Love as He loved : a Sermon for Remembrance Sunday
One of my favourite places to visit when I was a child growing up in SW London was Hampton Court Palace –I loved the maze, except when I got lost, I loved wandering around the rooms imagining I was a Tudor Princess and I was fascinated by the Great Vine, I it was planted back in the 18thC and is the oldest and the longest vine in the world. All over it are hundreds of branches, twisting & turning off the main branch, and producing bunches of grapes – I believe it has its own team of dedicated gardeners to look after it.
Although it fills a huge greenhouse all by itself and many of the branches and bunches are a long way from the roots, they are all part of the same plant, and were you to chop one off or it was to break off, it would no longer grow, or produce grapes, and the whole vine would be much poorer for that.
In our reading this morning Jesus talks about being a vine, and he likens us his followers to the branches. If we remain connected and rooted, drawing our sustenance and source from him, we, like the vine produce good fruit, we fulfil our purpose, and we grow and flourish ; but disconnected from him, from God and our roots, we end up withered, and useless.
Jesus calls us to keep his commandments, in order to stay rooted and connected.
But what does he mean by this?
Elsewhere in the Gospels Jesus is asked about keeping the commandments, he tells his listeners that there are just two –that encompass all the law Love God with all your heart & Mind & soul and love your neighbour as yourself.
They sound terribly simple, and yet, they are probably among the most challenging words ever spoken; and Jesus says if we keep these commandments we remain in God’s love and will bear good fruit.
In todays reading Jesus goes on to say “ this is my commandment , that you love one another, as I have loved you.”
Again & again Jesus says to us, Love each other, love as I have loved. Jesus’s love for each of us went to the Cross, and beyond, through death and out the other side,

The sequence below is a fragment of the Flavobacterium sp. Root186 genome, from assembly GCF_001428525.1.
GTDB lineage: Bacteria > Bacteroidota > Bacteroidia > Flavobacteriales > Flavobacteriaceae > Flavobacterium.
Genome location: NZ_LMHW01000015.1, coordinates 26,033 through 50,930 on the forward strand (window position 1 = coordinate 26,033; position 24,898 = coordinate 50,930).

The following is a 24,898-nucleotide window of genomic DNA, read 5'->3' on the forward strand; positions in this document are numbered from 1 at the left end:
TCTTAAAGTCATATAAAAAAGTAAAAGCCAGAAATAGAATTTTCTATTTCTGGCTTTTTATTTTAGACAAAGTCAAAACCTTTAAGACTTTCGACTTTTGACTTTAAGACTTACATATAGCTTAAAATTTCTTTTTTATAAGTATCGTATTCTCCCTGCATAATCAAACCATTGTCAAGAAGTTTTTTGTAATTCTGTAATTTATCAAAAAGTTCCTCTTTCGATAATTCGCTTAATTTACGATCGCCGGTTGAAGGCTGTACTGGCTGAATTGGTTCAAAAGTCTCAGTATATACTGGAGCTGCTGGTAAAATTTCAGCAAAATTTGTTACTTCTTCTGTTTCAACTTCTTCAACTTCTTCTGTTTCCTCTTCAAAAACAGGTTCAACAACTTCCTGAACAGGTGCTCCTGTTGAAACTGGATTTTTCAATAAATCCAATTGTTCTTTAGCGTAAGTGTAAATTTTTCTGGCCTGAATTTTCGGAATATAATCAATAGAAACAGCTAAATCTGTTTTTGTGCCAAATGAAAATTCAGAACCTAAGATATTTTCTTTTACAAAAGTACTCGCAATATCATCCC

His love for us gave up everything, even life itself, in order that we might know God and remain in his love.
And he calls us to do the same. For everyone.
And calling up to be prepared to give up everything means exactly that.
It means being prepared to give up ourselves and what we hold so dear, to enable others to flourish as much as we want to.
It means holding our stuff, our hopes our needs, lightly, and always looking for the good of others.
But being called to give up everything, even life, is not a justification for war or violence, it never was.
The fact that we are here today, that we still have men & women to honour and remember is not a cause for celebration or glorification.
We’re remembering with honour those who died; who are dying, because we failed to love our neighbour as ourself, because we failed to put others before our own needs.
Our world has not remained in God’s love, the love that lays itself down for others, and so today we come in remembrance but also in penitence.
We come to honour those who had to lay down their lives and to pledge that we will work for a world where love wins and rules, where we remain in God’s love, keeping his commandments to love as he loved us, sacrificially; looking not to our own needs but to the needs of the other, whoever that may be for us.
We honour the memory of those who gave their lives, by working for a world that lives by the words of Him who gave His life for us all, that we might know His love & his peace